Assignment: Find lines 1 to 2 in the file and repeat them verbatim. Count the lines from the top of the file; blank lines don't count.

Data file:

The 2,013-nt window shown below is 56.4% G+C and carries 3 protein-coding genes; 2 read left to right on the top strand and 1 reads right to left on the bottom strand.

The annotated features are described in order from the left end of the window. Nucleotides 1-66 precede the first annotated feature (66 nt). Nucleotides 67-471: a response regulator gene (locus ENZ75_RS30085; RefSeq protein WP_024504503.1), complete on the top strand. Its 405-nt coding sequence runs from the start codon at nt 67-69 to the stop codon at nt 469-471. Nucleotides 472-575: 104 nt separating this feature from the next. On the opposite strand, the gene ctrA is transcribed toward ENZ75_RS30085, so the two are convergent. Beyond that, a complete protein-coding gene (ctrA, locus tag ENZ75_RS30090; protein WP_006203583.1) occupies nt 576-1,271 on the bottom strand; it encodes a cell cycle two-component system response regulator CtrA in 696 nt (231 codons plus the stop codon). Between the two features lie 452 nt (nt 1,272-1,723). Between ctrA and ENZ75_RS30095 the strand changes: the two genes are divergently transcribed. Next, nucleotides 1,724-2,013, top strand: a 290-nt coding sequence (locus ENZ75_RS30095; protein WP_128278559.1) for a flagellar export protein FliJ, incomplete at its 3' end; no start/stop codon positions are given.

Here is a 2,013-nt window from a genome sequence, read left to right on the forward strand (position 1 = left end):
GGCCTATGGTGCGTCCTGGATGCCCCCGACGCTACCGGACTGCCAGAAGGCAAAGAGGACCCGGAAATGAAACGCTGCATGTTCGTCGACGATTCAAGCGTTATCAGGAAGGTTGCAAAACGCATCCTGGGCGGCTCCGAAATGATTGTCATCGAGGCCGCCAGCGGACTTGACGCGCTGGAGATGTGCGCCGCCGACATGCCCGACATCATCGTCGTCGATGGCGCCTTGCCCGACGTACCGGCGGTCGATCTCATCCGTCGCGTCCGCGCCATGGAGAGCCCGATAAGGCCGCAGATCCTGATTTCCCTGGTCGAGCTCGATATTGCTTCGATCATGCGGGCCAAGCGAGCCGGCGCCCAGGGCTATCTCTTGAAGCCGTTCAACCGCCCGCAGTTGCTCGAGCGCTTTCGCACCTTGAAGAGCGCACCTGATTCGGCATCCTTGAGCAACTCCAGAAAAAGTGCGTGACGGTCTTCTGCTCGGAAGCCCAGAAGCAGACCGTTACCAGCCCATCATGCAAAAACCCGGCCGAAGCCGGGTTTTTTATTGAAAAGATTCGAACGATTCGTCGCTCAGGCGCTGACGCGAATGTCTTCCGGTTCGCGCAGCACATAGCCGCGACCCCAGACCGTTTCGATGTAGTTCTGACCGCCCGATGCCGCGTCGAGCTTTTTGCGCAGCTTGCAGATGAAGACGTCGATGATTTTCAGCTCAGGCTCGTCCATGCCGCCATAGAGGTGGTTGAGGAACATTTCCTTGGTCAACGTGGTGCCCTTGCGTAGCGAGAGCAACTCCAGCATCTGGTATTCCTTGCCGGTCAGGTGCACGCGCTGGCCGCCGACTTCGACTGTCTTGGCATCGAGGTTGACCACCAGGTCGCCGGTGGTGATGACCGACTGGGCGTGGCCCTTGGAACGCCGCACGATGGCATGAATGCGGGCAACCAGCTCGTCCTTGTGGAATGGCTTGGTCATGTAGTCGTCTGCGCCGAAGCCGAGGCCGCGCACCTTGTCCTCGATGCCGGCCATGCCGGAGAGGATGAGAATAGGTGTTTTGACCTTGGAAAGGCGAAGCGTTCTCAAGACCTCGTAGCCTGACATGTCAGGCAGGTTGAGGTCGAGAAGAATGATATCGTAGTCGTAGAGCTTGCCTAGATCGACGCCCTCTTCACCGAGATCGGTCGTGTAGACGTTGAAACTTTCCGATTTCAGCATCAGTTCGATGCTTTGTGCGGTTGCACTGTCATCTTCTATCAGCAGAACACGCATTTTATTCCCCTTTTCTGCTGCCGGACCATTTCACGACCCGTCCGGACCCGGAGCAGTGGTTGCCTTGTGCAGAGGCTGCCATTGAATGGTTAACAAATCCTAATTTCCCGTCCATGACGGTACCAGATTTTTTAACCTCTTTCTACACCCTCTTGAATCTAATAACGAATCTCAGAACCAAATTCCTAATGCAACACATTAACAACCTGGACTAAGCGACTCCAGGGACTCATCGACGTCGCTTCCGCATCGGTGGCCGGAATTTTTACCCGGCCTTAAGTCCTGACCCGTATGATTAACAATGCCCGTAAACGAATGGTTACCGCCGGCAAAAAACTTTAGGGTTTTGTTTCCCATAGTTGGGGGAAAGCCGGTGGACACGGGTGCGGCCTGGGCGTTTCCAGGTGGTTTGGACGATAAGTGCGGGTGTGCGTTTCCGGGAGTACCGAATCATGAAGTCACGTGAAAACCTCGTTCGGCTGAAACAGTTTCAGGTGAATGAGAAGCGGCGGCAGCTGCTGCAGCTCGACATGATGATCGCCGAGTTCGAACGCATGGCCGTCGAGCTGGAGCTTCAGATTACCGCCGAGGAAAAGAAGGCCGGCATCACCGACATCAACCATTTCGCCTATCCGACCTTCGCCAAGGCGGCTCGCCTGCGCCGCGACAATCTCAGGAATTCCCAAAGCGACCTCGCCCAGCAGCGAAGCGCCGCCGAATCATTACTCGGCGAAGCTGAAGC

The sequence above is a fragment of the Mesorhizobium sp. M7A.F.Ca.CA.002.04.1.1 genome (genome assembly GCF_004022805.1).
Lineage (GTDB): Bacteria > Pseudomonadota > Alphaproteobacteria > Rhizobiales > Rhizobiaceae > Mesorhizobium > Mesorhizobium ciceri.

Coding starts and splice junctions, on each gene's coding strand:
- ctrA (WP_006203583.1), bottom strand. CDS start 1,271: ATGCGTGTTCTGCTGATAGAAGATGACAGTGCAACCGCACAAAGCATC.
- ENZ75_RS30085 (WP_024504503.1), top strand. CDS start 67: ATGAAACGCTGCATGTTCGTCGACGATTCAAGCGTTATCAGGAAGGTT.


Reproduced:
The 2,013-nt window shown below is 56.4% G+C and carries 3 protein-coding genes; 2 read left to right on the top strand and 1 reads right to left on the bottom strand.

The annotated features are described in order from the left end of the window. Nucleotides 1-66 precede the first annotated feature (66 nt). Nucleotides 67-471: a response regulator gene (locus ENZ75_RS30085; RefSeq protein WP_024504503.1), complete on the top strand. Its 405-nt coding sequence runs from the start codon at nt 67-69 to the stop codon at nt 469-471. Nucleotides 472-575: 104 nt separating this feature from the next. On the opposite strand, the gene ctrA is transcribed toward ENZ75_RS30085, so the two are convergent. Beyond that, a complete protein-coding gene (ctrA, locus tag ENZ75_RS30090; protein WP_006203583.1) occupies nt 576-1,271 on the bottom strand; it encodes a cell cycle two-component system response regulator CtrA in 696 nt (231 codons plus the stop codon). Between the two features lie 452 nt (nt 1,272-1,723). Between ctrA and ENZ75_RS30095 the strand changes: the two genes are divergently transcribed. Next, nucleotides 1,724-2,013, top strand: a 290-nt coding sequence (locus ENZ75_RS30095; protein WP_128278559.1) for a flagellar export protein FliJ, incomplete at its 3' end; no start/stop codon positions are given.